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The Gen X theologian.

`I think I was making my personal relationships the bearer of my own spiritual quest.'

Not everyone knows that Harvard's Harvey Cox plays saxophone. Tom Beaudoin knows. But then, Catholic theologian Beaudoin has played bass guitar with rock bands for 15 years. His three patron saints are theologians Karl Rahner and Dietrich Bonhoeffer and Geddy Lee, bass player with the Canadian rock band Rush.

Listening to music is fundamentally a religious experience, says Beaudoin, "and doing theology is reflection on religious experience."

What joins the theological quest and the musical quest, he said, "is the pull --like the tractor beam in `Star Wars' -- the pull of religious experience, of the experience of God, which is mediated to me by playing bass guitar in rock bands."

These days Beaudoin doesn't get many gigs, except as a teacher and lecturer from a home base in Decatur, Ga. His wife, Jennifer Watts, a Catholic, is doing her Ph.D. in theology at Emory University in Atlanta.

Beaudoin's reputation is based on his 1998 book, Virtual Faith: The Irreverent Spiritual Quest of Generation X, and other writings. The generation he refers to comprises the 80 million Americans born between 1961 and '81.

Not bad at 31 for a former high school teacher whose Catholicism at one time was always overpowered by the faith of his successive girlfriends. His relationships had him Southern Baptist for five years and a synagogue attendee after that.

"I think I was making my personal relationships the bearer of my own spiritual quest," he said recently.

"Members of our generation," Beaudoin writes in Virtual Faith, "expressed their cynicism about religion by assuming one of two stances: either playfully ironic or completely dismissive. I found these postures appropriate, as churches seemed laughably out of touch. Hopelessly droll music, antediluvian technology, retrograde social teaching, and hostile or indifferent attitudes toward popular culture.

"For my peers, this distancing from religion wasn't new, because their families had treated religion as a disposable accessory. Many boomers had kept institutional religion at arm's length until midlife. For their children, the step from religion-as-an-accessory to religion-as-unnecessary was a slight shuffle, not a long leap."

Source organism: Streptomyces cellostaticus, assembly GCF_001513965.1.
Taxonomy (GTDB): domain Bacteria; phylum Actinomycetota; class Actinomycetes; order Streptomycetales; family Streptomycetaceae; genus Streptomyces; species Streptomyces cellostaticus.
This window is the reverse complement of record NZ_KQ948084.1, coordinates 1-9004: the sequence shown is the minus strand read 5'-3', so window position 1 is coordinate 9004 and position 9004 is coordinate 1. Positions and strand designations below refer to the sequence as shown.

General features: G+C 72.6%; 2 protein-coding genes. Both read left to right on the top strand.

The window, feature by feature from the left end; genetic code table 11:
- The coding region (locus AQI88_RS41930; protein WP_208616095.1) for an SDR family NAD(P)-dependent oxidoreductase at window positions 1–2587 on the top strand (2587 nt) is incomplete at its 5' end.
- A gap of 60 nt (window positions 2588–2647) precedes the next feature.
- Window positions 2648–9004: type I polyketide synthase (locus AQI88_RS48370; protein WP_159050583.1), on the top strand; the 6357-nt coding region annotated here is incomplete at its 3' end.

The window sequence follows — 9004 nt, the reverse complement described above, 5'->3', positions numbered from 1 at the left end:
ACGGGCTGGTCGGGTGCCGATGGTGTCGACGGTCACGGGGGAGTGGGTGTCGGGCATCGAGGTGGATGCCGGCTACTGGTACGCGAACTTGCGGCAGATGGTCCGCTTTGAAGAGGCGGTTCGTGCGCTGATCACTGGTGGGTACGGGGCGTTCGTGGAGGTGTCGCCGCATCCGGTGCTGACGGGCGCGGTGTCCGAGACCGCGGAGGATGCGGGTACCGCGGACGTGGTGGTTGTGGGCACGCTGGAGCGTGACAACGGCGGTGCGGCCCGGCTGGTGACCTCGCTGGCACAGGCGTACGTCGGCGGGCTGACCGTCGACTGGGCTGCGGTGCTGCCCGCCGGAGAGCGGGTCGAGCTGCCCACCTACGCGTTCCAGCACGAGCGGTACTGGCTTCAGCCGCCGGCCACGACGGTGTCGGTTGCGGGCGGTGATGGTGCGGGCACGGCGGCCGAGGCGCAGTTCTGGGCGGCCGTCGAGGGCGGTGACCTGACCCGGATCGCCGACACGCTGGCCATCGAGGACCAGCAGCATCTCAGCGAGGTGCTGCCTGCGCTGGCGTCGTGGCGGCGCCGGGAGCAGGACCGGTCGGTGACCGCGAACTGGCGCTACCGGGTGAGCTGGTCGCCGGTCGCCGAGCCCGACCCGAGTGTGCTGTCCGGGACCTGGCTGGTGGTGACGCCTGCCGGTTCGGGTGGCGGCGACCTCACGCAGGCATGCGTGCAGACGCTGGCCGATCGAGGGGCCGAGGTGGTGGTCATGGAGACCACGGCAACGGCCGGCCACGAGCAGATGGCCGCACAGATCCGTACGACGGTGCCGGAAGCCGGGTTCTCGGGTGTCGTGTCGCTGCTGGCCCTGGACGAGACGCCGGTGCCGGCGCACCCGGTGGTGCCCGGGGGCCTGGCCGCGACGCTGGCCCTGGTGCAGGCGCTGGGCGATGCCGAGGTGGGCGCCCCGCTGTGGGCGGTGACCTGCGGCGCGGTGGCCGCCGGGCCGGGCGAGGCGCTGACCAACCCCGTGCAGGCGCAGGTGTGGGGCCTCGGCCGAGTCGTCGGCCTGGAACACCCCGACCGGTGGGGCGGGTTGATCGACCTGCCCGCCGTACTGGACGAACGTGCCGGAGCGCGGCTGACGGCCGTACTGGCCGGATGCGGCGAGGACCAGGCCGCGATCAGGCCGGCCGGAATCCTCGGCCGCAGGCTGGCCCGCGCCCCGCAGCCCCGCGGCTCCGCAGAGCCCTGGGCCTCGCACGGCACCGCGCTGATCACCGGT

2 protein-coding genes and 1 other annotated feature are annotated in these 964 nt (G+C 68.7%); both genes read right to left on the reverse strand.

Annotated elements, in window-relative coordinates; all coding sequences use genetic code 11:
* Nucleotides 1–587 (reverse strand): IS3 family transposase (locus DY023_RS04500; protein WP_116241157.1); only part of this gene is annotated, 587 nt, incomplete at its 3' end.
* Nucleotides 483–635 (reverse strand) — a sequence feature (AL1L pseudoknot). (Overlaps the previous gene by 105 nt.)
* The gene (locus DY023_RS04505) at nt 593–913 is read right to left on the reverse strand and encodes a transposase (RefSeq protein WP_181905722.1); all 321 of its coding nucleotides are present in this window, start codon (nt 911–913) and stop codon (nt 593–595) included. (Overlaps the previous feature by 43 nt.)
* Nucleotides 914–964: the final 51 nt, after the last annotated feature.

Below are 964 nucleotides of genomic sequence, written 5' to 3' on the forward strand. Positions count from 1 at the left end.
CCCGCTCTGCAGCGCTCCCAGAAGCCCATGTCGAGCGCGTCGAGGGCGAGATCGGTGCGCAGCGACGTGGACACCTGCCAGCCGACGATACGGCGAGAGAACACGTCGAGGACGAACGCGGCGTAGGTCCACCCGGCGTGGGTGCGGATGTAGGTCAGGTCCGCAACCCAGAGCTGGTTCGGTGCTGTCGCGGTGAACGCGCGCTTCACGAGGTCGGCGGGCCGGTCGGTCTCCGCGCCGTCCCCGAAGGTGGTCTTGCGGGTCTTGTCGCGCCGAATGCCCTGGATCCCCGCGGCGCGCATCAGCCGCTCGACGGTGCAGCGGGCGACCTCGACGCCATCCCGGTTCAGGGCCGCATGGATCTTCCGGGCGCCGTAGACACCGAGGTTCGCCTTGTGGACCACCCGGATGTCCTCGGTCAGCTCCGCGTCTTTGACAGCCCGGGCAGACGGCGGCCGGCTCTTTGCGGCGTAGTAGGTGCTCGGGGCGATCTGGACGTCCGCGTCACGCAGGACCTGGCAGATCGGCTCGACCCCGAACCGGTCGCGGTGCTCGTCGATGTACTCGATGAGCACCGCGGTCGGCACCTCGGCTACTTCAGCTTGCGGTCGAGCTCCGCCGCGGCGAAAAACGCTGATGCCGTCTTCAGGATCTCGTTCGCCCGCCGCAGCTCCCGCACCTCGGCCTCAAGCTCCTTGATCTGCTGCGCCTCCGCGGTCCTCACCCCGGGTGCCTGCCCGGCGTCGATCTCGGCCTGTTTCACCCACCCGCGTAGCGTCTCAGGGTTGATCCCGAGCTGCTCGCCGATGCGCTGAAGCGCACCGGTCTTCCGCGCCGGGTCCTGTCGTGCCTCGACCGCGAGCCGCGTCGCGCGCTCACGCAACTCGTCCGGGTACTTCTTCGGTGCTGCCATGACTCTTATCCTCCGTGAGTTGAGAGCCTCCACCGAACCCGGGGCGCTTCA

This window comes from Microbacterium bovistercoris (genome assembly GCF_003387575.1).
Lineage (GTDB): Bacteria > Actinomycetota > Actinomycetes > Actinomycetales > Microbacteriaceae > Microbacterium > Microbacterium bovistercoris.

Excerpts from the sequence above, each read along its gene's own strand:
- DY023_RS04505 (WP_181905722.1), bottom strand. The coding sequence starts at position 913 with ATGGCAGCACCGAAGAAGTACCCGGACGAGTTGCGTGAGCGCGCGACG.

The students in the white suburban Lee's Summit, Mo., high school where he taught "had experienced a withering dissolution of their well-being: broken families, teen pregnancy, unstable sexual identities, physical and emotional abuse, drag addictions, alienation from family, alcoholism, disrespect for authority, short attention spans and overall bouts of nihilism."

And yet, said Beaudoin, he found himself experiencing "great joy with them and for them. They were generally unafraid of transgressing any boundaries. Irreverence, whether political, religious or sexual, was almost a way of life. My students trusted their friendships over all other relationships, playfully ironized and satirized their culture, were wise about the psychology of `systems' and `institutions' at a young age, and were less mobby about high culture and more open to exploring (and exposing!) artifice than their elders."

In a section of the book that takes up GenX attacks on the Catholic church, Beaudoin works forward from pop artist Madonna through a detailed interpretation of the video for the group Nirvana's song "Heart-Shaped Box." It ridicules Jesus "as a way of taking a lance to the side of the church. Jesus as an octogenarian in a Santa Claus hat and papal miter."

Beaudoin isn't astounded by the blasphemy or the ridicule or, indeed, offended. He looks into it to see what it's saying and finds support from a non-guitar playing 19th-century English cardinal, John Henry Newman.

Newman said that deep blasphemy can be evidence of an encounter with a deep truth, what Newman called the paradox of our "intercommunion with divine faith and human corruption."